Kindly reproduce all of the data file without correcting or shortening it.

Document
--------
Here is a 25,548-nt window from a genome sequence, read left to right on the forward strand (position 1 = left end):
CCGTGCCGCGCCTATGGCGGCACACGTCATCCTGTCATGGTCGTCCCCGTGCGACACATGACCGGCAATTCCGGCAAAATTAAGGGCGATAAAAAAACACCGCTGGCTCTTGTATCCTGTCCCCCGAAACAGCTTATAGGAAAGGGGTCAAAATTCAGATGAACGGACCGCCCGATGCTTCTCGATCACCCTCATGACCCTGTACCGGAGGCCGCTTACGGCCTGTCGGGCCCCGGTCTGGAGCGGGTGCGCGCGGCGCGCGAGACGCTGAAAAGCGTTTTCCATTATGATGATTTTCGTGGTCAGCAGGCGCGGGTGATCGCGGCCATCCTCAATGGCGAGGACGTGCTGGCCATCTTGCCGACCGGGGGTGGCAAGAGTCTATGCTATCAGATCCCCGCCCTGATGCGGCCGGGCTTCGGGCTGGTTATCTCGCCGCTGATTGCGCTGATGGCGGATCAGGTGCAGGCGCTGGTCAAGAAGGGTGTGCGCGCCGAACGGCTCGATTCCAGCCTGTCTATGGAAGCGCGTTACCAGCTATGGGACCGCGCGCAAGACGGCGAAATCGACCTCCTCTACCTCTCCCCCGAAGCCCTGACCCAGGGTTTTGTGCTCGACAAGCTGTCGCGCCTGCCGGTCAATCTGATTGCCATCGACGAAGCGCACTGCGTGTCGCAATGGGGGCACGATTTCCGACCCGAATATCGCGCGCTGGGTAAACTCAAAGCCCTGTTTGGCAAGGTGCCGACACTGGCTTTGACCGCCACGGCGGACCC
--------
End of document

Here is a 25,548-nt window from a genome sequence, read left to right on the forward strand (position 1 = left end):
CCGTGCCGCGCCTATGGCGGCACACGTCATCCTGTCATGGTCGTCCCCGTGCGACACATGACCGGCAATTCCGGCAAAATTAAGGGCGATAAAAAAACACCGCTGGCTCTTGTATCCTGTCCCCCGAAACAGCTTATAGGAAAGGGGTCAAAATTCAGATGAACGGACCGCCCGATGCTTCTCGATCACCCTCATGACCCTGTACCGGAGGCCGCTTACGGCCTGTCGGGCCCCGGTCTGGAGCGGGTGCGCGCGGCGCGCGAGACGCTGAAAAGCGTTTTCCATTATGATGATTTTCGTGGTCAGCAGGCGCGGGTGATCGCGGCCATCCTCAATGGCGAGGACGTGCTGGCCATCTTGCCGACCGGGGGTGGCAAGAGTCTATGCTATCAGATCCCCGCCCTGATGCGGCCGGGCTTCGGGCTGGTTATCTCGCCGCTGATTGCGCTGATGGCGGATCAGGTGCAGGCGCTGGTCAAGAAGGGTGTGCGCGCCGAACGGCTCGATTCCAGCCTGTCTATGGAAGCGCGTTACCAGCTATGGGACCGCGCGCAAGACGGCGAAATCGACCTCCTCTACCTCTCCCCCGAAGCCCTGACCCAGGGTTTTGTGCTCGACAAGCTGTCGCGCCTGCCGGTCAATCTGATTGCCATCGACGAAGCGCACTGCGTGTCGCAATGGGGGCACGATTTCCGACCCGAATATCGCGCGCTGGGTAAACTCAAAGCCCTGTTTGGCAAGGTGCCGACACTGGCTTTGACCGCCACGGCGGACCC